Pershing wins underwater photo contest

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Mike Pershing looks for his winning shot while scuba diving with his underwater camera in Kralendijk, Bonaire. (Photo submitted by Tenna Pershing)

Mike Pershing looks for his winning shot while scuba diving with his underwater camera in Kralendijk, Bonaire. (Photo submitted by Tenna Pershing)

Westfield resident Mike Pershing took top honors in the recent 2013 Underwater Digital Shootout photography competition.

Mike Pershing’s photograph of a puffer fish eye won in the point and shoot division at the 2013 Underwater Digital Shootout photography competition. (Submitted photo)

Mike Pershing’s photograph of a puffer fish eye won in the point and shoot division at the 2013 Underwater Digital Shootout photography competition. (Submitted photo)

His photograph of a puffer fish eye won in the point and shoot division of the contest, and he received an Olympus E-PL5 camera and underwater housing, valued at $1,350.

“I was in shock,” he said. “I never thought I had a chance. I honestly thought her (wife, Tenna) photo would win. I was dumbfounded.”

Tenna, who has been diving for three years and taking underwater photos for two years, was awarded honorable mention for her photograph of a juvenile drum fish and received a Go Pro filter.

“It was an amazing experience being able to learn from professionals like Berkley White and Sterling Zumbrum,” Mike said. “We learned so much and were blessed to have our photos recognized.”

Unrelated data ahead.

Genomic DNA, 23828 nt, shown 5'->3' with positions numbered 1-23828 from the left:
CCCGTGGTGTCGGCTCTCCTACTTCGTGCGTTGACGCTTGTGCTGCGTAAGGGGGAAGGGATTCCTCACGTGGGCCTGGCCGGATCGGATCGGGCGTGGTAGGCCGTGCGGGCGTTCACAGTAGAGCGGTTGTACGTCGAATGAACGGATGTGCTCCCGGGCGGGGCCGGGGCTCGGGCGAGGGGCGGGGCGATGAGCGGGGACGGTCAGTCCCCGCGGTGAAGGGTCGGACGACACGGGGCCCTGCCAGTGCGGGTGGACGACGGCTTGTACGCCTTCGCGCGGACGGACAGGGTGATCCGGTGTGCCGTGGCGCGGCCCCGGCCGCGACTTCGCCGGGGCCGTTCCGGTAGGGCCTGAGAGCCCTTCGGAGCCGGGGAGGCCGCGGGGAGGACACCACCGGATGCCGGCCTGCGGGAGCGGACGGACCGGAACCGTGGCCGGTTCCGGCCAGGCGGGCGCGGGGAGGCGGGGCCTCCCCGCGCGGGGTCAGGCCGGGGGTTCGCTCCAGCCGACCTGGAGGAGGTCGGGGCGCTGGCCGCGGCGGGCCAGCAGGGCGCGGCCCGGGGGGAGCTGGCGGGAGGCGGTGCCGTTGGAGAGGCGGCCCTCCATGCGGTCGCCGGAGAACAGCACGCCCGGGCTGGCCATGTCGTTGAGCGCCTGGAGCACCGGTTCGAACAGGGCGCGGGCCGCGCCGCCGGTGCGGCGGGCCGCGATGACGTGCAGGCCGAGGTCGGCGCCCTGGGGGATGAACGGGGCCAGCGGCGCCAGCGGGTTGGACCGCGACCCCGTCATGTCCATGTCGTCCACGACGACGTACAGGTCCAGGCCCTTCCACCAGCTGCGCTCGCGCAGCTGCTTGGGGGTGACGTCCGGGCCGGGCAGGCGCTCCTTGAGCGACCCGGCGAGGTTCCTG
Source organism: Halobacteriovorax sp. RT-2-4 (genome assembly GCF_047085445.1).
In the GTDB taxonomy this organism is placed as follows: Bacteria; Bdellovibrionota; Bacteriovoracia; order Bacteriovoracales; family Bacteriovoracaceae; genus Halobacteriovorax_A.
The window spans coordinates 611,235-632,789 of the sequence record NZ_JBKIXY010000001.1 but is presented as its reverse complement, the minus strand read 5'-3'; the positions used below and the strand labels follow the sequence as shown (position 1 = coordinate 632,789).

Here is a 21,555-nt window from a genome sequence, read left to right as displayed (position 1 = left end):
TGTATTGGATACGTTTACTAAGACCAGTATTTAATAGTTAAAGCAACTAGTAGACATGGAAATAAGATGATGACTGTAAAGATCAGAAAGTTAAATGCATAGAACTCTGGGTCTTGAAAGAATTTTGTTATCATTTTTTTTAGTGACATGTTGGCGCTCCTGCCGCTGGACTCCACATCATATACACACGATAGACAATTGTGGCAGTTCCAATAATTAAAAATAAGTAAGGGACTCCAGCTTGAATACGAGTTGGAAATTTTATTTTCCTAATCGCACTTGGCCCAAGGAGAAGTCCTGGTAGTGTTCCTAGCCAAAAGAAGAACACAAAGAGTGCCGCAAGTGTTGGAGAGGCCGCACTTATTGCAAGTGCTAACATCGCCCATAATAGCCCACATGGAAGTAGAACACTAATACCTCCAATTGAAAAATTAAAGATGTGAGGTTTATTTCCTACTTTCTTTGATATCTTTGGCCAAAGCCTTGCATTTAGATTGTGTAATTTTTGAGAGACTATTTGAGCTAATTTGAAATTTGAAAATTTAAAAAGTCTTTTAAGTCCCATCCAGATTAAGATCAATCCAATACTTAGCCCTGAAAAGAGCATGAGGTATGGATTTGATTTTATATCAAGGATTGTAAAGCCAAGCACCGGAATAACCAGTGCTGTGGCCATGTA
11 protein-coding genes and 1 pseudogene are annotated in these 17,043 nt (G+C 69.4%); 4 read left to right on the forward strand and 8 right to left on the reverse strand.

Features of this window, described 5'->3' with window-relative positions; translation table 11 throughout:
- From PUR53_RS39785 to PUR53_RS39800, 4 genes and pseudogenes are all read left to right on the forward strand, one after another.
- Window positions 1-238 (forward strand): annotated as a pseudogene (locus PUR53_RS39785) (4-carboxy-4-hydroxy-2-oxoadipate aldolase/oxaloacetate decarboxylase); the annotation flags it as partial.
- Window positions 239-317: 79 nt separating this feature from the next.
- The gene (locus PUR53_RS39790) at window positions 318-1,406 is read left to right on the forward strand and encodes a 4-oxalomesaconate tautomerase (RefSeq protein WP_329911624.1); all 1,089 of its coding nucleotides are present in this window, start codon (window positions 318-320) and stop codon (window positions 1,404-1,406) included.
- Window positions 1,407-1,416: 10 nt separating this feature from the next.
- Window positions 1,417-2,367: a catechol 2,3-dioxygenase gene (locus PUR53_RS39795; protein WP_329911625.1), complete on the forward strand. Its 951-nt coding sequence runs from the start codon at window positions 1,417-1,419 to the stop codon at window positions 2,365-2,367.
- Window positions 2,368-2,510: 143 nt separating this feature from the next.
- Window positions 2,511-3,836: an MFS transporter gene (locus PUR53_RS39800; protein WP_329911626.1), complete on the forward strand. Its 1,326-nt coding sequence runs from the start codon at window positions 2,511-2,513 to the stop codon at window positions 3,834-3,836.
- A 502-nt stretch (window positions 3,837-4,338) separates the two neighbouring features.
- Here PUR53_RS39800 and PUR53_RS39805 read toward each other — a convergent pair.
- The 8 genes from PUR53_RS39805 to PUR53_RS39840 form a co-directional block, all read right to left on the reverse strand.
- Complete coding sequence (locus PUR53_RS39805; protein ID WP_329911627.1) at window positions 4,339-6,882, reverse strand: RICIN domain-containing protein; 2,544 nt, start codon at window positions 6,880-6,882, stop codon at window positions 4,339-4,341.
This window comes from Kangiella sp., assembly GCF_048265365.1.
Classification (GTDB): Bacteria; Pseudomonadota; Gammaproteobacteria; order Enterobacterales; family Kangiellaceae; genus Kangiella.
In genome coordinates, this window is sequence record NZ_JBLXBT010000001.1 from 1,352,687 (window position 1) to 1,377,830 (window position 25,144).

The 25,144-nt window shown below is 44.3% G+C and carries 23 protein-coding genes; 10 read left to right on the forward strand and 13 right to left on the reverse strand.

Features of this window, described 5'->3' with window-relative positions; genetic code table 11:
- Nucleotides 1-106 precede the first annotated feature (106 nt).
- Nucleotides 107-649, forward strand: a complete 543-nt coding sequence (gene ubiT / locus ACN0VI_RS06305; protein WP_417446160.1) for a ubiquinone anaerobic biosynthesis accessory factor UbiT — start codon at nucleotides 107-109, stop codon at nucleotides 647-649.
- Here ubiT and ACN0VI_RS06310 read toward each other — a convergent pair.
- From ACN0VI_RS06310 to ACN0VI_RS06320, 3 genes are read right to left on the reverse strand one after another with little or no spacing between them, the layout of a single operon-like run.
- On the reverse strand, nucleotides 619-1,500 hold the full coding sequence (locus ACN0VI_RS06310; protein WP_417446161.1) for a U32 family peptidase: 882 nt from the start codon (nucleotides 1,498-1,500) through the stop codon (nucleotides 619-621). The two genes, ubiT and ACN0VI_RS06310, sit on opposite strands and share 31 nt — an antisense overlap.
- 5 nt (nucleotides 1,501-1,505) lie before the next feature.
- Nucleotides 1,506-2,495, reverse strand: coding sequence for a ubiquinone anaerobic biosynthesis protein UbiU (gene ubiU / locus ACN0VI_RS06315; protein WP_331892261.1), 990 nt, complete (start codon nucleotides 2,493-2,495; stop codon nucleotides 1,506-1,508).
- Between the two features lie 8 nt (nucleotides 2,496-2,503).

Both participated in the weeklong digital shootout underwater imaging workshops held in Kralendijk, Bonaire, a South Caribbean island off the coast of Venezuela. The shootout provided underwater photography workshops and hands-on instruction from some of the world’s best photographers along with the photography contest.

This is the first time the couple participated in the shootout.

“We try to hit four or five dive trips a year,” Mike said. “Our favorite places are Bonaire, Micronesia and Indonesia, which is by far the best dive we’ve ever done.”

Mike began diving in 2005 and started taking underwater photographs in 2008 because Tenna did not enjoy diving. He said photography is a great way to occupy yourself while diving as it regulates your breathing and buoyancy.

“I wanted to show her all the cool things under the water that were amazing,” he said. “I really enjoy macro photography – almost microscopic items. There are so many little tiny items that average divers don’t see.”

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